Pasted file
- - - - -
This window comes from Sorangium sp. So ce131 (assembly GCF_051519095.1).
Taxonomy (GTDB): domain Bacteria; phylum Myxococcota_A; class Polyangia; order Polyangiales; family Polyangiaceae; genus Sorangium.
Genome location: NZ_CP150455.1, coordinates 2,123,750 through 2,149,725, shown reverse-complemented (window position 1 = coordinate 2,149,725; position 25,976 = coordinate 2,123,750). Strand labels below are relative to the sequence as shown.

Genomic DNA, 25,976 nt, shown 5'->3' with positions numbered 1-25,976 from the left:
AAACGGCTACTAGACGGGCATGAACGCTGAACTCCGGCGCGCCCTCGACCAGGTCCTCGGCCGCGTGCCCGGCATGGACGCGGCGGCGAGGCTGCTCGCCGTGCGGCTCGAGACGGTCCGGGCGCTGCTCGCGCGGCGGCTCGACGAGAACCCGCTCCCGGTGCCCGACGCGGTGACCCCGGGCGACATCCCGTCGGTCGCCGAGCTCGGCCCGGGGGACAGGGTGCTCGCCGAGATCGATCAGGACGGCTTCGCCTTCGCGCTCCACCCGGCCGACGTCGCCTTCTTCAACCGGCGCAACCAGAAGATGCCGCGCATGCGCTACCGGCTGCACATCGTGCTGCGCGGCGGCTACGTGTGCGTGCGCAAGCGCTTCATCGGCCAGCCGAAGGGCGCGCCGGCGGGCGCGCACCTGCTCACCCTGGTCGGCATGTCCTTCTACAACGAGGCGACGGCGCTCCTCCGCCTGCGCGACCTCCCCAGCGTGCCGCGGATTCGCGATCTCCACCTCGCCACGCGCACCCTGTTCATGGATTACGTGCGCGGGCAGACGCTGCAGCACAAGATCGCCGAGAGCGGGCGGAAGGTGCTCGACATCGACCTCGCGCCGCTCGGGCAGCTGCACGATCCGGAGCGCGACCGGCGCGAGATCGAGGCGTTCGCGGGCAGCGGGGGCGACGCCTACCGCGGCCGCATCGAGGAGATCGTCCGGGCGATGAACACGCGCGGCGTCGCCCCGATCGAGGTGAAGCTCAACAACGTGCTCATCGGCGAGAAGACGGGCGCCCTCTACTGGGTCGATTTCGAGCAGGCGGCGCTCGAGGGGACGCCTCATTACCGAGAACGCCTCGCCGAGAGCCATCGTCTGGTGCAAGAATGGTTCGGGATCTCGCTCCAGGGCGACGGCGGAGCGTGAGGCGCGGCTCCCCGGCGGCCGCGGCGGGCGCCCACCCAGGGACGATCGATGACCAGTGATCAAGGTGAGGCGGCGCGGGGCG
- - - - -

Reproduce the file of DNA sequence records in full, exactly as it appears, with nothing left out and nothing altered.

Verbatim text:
This window comes from Sorangium sp. So ce131 (assembly GCF_051519095.1).
Taxonomy (GTDB): domain Bacteria; phylum Myxococcota_A; class Polyangia; order Polyangiales; family Polyangiaceae; genus Sorangium.
Genome location: NZ_CP150455.1, coordinates 2,123,750 through 2,149,725, shown reverse-complemented (window position 1 = coordinate 2,149,725; position 25,976 = coordinate 2,123,750). Strand labels below are relative to the sequence as shown.

Genomic DNA, 25,976 nt, shown 5'->3' with positions numbered 1-25,976 from the left:
AAACGGCTACTAGACGGGCATGAACGCTGAACTCCGGCGCGCCCTCGACCAGGTCCTCGGCCGCGTGCCCGGCATGGACGCGGCGGCGAGGCTGCTCGCCGTGCGGCTCGAGACGGTCCGGGCGCTGCTCGCGCGGCGGCTCGACGAGAACCCGCTCCCGGTGCCCGACGCGGTGACCCCGGGCGACATCCCGTCGGTCGCCGAGCTCGGCCCGGGGGACAGGGTGCTCGCCGAGATCGATCAGGACGGCTTCGCCTTCGCGCTCCACCCGGCCGACGTCGCCTTCTTCAACCGGCGCAACCAGAAGATGCCGCGCATGCGCTACCGGCTGCACATCGTGCTGCGCGGCGGCTACGTGTGCGTGCGCAAGCGCTTCATCGGCCAGCCGAAGGGCGCGCCGGCGGGCGCGCACCTGCTCACCCTGGTCGGCATGTCCTTCTACAACGAGGCGACGGCGCTCCTCCGCCTGCGCGACCTCCCCAGCGTGCCGCGGATTCGCGATCTCCACCTCGCCACGCGCACCCTGTTCATGGATTACGTGCGCGGGCAGACGCTGCAGCACAAGATCGCCGAGAGCGGGCGGAAGGTGCTCGACATCGACCTCGCGCCGCTCGGGCAGCTGCACGATCCGGAGCGCGACCGGCGCGAGATCGAGGCGTTCGCGGGCAGCGGGGGCGACGCCTACCGCGGCCGCATCGAGGAGATCGTCCGGGCGATGAACACGCGCGGCGTCGCCCCGATCGAGGTGAAGCTCAACAACGTGCTCATCGGCGAGAAGACGGGCGCCCTCTACTGGGTCGATTTCGAGCAGGCGGCGCTCGAGGGGACGCCTCATTACCGAGAACGCCTCGCCGAGAGCCATCGTCTGGTGCAAGAATGGTTCGGGATCTCGCTCCAGGGCGACGGCGGAGCGTGAGGCGCGGCTCCCCGGCGGCCGCGGCGGGCGCCCACCCAGGGACGATCGATGACCAGTGATCAAGGTGAGGCGGCGCGGGGCG